IIT Bombay’s alumni have blazed trails all over the world in diverse fields, and now they’re giving back to their alma mater.
IIT Bombay’s 1998 batch has pledged to donate Rs. 57 crore to the institute as a part of its silver jubilee celebrations. This is the highest sum given by any single batch to the college. Prior to this, the highest donation for IIT Bombay had come from its 1971 batch, which had donated Rs. 41 crore to the institute as a part of their golden jubilee celebrations.
The contributions have been made by over 200 alumni including PeakXV Managing Director Shailendra Singh, Vector Capital managing director Anupam Banerjee, Silver Lake managing director Apoorv Saxena and Great Learning founder and chief executive Mohan Lakhamraju . Google Deepmind’s Dileep George, Silicon Valley entrepreneur Sundar Iyer, HCL’s Srikant Shetty and Indovance CEO Sandesh Joshi also donated towards the initiative.
It’s remarkable that a single batch of an institute produces so many luminaries, but IIT Bombay is known globally for its strong alumni network. The funds raised by the class of 1998 will help the institute support key academic and research projects including Project Evergreen, which aims to create sustainable and eco-friendly hostels for students; Makerspace labs to foster scientific and technological innovation and creativity; and Student Aid initiatives (including scholarships).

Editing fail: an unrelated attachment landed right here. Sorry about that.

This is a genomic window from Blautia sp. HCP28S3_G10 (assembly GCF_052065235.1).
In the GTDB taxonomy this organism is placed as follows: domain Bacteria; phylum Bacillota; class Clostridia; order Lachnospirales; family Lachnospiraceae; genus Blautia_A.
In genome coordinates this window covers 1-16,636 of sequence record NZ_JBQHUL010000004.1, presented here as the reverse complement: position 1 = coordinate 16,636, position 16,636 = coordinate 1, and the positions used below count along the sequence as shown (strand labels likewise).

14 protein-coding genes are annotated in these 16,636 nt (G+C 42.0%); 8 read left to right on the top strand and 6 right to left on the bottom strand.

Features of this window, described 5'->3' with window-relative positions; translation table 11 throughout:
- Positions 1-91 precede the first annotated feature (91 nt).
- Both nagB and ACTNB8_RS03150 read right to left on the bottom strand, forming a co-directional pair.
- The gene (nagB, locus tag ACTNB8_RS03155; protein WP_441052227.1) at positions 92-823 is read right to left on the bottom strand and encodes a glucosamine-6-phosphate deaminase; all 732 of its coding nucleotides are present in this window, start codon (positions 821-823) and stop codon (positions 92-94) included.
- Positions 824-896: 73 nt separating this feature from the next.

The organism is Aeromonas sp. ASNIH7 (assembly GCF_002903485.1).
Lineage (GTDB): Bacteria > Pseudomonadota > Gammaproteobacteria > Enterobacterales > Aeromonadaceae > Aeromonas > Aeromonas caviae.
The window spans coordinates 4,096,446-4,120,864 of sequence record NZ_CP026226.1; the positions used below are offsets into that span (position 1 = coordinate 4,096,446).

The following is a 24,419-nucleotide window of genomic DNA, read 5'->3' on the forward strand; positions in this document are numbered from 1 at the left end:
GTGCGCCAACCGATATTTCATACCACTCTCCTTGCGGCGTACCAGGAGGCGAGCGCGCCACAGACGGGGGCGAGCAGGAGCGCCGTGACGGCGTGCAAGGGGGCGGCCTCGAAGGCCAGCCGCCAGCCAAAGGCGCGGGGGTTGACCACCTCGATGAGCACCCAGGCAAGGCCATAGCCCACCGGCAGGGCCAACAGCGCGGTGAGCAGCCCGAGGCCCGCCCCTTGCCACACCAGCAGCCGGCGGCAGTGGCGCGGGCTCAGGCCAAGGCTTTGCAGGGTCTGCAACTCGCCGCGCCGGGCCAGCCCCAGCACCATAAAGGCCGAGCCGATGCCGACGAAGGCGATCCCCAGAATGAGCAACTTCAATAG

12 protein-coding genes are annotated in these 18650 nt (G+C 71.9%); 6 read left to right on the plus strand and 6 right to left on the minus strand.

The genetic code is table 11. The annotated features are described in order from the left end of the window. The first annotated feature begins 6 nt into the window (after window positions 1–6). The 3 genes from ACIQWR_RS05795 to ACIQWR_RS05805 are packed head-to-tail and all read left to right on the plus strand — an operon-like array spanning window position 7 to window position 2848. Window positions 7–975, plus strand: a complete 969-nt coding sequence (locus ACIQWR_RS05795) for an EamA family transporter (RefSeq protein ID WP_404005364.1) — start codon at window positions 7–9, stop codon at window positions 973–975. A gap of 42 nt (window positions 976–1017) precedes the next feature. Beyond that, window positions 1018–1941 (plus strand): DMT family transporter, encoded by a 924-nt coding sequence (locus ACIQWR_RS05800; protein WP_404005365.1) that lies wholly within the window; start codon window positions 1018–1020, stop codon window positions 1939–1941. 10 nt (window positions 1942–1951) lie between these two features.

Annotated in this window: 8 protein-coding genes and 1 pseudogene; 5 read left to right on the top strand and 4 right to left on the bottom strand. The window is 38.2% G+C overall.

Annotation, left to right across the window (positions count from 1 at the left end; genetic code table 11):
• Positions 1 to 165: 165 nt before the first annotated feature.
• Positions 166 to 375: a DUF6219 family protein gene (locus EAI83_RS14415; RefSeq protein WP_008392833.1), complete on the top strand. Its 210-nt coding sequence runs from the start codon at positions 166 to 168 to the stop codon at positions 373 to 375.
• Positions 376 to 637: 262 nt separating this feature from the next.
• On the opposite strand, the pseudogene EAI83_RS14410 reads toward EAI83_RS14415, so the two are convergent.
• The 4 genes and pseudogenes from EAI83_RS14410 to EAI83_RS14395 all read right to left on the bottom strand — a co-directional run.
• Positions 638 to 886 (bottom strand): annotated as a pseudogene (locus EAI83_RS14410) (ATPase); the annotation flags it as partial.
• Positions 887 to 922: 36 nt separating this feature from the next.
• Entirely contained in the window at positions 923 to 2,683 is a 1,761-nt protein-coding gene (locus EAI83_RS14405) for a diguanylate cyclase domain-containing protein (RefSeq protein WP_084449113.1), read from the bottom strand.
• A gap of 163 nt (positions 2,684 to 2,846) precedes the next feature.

“We are very grateful for the wonderful support we are getting from our alumni, which will help build IIT Bombay’s infrastructure to a level we can be justifiably proud of and help us take IIT Bombay to even greater levels of excellence in the years to come,” Professor S Sudarshan, deputy director, Academic and Infrastructural Affairs, IIT Bombay said.
IIT Bombay isn’t the only top institute that’s received large sums from their alumni. In the past, Quess Corp’s Ajit Isaac has donated Rs. 105 crore to IISc Bangalore, Indigo’s Rakesh Gangwal has donated Rs. 100 crore to IIT Kanpur, Happiest Minds’ Ashok Soota has donated Rs. 20 crore to IIT Roorkee and Reckitt Beckinser’s Rakesh Kapoor has donated Rs. 10 crore to BITS Pilani. Nandan Nilekani, meanwhile, has donated Rs. 400 crore to IIT Bombay in what is the biggest single donation to a college in India.
And it’s perhaps involvement from alumni like this that’ll propel India’s colleges to truly world-class status. India has plenty of top institutes that produce thousands of very capable graduates, but none of the them are ranked in the top 50 globally. It’s perhaps through initiatives like these that these institutes can spend money on original research and development, which will enable them to compete with the best in the world.